A veteran magician has conjured up a top award from the prestigious Magic Circle.

Terry Seabrooke, of Beechcroft Road, Bushey, was recognised by the world-famous society on Saturday night for his services to British magic.

At a gala dinner in central London he joined an elite list of performers to receive a Maskelyne award – a list that includes Paul Daniels, David Nixon and Ali Bongo.

Named after the renowned 19th Century magician and inventor John Nevil Maskelyne, known to many as the ‘father of British magic’, the award is one of the highest honours a conjurer can receive.

The shocked entertainer, a member of the Inner Magic Circle, said: “I was utterly staggered. Some of the previous winners of the Maskelyne award are real heroes of mine so to find myself ranked alongside them is a huge honour.”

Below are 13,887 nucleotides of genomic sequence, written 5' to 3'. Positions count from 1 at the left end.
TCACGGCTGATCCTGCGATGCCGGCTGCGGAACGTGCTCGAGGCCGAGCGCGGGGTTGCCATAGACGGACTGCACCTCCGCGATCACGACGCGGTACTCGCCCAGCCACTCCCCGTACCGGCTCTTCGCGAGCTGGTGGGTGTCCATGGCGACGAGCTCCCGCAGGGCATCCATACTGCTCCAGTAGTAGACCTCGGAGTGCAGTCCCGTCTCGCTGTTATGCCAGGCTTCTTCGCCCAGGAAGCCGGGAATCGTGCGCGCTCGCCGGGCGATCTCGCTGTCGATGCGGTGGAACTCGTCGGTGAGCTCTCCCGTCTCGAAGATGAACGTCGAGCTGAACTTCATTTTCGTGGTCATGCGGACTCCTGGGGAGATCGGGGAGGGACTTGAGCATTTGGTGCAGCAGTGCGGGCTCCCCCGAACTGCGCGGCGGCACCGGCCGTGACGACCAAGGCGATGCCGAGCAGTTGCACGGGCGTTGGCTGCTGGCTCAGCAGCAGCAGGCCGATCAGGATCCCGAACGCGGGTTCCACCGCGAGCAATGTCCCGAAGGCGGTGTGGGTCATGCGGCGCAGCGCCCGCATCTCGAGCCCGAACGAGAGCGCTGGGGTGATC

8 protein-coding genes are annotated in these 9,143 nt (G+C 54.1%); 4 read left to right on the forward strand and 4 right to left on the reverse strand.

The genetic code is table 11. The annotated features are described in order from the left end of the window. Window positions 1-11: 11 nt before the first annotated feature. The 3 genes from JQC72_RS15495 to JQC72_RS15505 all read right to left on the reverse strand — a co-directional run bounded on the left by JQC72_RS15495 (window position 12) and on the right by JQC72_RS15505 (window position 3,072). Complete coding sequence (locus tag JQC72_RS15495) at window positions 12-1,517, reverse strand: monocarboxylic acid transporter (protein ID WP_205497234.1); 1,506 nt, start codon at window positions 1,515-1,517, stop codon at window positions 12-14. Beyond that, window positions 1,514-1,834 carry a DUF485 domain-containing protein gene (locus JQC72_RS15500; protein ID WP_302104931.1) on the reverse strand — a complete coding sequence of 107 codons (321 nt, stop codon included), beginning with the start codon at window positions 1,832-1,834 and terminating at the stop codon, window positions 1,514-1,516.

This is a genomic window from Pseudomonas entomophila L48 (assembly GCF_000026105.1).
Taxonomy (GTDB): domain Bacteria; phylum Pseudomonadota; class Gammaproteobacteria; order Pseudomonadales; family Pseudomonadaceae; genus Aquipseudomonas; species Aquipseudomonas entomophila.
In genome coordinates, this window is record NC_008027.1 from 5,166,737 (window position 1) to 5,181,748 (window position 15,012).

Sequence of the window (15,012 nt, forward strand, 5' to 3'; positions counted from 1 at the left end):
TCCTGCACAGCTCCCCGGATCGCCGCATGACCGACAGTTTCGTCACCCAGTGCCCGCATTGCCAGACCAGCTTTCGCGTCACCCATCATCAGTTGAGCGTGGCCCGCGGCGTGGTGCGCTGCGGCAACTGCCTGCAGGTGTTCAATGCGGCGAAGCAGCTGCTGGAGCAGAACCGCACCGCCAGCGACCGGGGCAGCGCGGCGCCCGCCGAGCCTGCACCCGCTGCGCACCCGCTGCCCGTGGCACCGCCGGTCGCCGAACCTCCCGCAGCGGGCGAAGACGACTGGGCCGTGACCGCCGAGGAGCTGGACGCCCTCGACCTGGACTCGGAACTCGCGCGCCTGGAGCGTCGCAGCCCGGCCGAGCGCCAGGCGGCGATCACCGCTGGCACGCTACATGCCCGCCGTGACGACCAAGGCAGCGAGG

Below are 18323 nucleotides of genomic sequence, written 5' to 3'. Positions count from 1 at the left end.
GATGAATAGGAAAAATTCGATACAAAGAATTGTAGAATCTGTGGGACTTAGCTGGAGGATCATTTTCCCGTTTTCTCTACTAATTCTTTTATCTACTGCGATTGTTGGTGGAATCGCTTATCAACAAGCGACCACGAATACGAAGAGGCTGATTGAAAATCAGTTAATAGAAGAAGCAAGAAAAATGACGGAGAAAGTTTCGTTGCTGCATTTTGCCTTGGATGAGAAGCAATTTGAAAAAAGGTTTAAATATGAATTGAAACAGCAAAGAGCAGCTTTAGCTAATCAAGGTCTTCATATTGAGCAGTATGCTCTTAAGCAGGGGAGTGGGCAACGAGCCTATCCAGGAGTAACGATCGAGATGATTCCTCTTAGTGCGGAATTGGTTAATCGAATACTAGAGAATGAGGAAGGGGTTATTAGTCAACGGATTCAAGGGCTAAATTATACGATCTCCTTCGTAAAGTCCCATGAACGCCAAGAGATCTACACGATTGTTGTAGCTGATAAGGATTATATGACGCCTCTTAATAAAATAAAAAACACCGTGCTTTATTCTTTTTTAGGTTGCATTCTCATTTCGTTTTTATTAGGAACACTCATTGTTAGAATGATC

Mr Seabrooke, 77, has been performing his unique brand of comedy magic for more than 50 years. In a career that has seen him travel the world “more times than he can remember” he has even performed three times for the Queen.

He added: “Magic has been very kind to me and has given me a great life. I have travelled the world and met some wonderful people along the way.

“When I started all those years ago I never thought I would go this far. It was really just a hobby that took off.

“I realised I was quite good at what I was doing and had the ability to make people laugh. Then all of a sudden people started throwing money at me to perform.

“I was working full-time in insurance sales but soon found I was earning more from the magic and decided to go full-time.

“It’s the best decision I’ve ever made.”

John Nevil Maskelyne, the son of a Cheltenham watchmaker, is also remembered for inventing the penny slot device used to charge people for the use of public conveniences. The device, however, is perhaps better know for the popular euphemism it coined – “to spend a penny”.